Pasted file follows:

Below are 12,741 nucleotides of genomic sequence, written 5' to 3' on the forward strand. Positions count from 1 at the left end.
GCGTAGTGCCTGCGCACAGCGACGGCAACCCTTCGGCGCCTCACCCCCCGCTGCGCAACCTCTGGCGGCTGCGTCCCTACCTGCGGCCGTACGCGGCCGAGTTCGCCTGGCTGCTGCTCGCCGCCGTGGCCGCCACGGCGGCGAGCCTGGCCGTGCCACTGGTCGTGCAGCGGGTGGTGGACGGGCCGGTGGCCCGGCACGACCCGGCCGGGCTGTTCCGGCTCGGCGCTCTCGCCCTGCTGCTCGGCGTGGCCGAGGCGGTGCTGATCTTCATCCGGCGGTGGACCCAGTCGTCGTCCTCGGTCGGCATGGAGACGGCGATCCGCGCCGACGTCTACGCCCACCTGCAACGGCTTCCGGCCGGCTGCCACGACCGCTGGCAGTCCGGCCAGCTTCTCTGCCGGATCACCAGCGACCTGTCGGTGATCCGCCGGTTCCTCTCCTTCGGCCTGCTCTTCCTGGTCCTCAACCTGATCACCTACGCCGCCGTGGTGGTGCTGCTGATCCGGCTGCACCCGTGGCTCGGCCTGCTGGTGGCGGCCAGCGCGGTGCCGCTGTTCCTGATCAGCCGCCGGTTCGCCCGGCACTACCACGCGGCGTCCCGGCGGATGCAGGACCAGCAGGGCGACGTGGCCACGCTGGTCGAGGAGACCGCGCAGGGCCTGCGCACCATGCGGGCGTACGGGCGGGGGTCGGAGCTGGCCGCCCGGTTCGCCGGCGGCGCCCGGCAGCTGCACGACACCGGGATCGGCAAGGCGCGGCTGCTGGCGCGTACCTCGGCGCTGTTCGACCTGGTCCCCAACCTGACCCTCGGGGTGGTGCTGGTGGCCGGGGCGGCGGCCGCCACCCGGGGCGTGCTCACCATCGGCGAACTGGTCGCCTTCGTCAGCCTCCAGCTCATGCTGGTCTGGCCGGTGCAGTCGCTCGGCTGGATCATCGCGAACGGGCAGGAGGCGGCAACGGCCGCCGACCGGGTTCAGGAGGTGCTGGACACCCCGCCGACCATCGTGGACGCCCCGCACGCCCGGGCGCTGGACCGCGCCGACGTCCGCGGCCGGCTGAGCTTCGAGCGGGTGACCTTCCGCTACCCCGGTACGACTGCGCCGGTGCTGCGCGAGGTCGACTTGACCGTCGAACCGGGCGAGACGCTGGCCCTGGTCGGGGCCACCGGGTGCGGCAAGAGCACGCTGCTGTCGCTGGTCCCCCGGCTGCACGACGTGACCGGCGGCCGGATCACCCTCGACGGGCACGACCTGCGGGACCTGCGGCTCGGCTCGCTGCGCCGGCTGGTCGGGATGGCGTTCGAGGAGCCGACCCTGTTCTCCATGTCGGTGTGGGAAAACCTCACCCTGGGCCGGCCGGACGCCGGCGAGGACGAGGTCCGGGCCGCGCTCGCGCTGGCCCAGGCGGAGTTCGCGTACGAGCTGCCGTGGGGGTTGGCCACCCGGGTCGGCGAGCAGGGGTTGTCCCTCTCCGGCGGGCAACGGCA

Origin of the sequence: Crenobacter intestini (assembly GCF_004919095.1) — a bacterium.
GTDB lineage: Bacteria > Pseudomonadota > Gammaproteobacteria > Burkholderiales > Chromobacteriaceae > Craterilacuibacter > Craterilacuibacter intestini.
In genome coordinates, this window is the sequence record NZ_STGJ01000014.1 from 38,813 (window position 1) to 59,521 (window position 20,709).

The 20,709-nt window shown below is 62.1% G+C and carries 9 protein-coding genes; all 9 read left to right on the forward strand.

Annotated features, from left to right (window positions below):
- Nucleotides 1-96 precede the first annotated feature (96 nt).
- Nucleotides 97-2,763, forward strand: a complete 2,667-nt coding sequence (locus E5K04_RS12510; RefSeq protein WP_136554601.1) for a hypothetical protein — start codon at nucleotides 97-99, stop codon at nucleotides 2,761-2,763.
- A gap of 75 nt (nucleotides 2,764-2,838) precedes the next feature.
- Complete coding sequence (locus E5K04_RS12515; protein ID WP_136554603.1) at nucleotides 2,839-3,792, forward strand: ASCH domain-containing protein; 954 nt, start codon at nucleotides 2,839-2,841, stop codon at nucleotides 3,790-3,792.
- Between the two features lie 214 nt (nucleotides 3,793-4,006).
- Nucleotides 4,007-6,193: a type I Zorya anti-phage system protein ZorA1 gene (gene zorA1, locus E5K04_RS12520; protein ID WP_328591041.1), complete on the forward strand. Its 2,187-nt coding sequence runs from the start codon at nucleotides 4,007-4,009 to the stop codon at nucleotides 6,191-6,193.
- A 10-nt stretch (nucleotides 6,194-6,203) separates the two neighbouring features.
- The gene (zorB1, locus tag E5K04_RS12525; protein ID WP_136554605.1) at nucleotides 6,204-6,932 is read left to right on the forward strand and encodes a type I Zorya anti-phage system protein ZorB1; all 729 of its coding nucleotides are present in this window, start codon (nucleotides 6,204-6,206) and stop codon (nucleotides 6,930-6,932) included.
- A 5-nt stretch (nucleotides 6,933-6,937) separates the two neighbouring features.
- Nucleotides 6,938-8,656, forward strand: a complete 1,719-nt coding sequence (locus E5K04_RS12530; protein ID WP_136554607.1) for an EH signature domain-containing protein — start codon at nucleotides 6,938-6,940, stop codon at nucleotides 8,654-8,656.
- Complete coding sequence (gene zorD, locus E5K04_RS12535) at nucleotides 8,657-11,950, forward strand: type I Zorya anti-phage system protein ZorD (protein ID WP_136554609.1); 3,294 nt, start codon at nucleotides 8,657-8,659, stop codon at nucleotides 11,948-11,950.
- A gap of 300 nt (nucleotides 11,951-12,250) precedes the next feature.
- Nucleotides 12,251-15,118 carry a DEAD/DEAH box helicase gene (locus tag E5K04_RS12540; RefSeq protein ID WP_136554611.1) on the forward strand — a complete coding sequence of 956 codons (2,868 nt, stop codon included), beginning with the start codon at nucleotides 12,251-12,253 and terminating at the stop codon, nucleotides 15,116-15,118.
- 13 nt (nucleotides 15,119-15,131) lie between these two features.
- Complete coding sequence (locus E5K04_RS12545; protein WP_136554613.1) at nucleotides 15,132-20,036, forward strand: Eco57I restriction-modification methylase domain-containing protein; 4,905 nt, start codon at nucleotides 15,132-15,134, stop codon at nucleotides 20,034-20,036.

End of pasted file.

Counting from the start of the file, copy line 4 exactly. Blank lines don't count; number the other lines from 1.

GTDB lineage: Bacteria > Pseudomonadota > Gammaproteobacteria > Burkholderiales > Chromobacteriaceae > Craterilacuibacter > Craterilacuibacter intestini.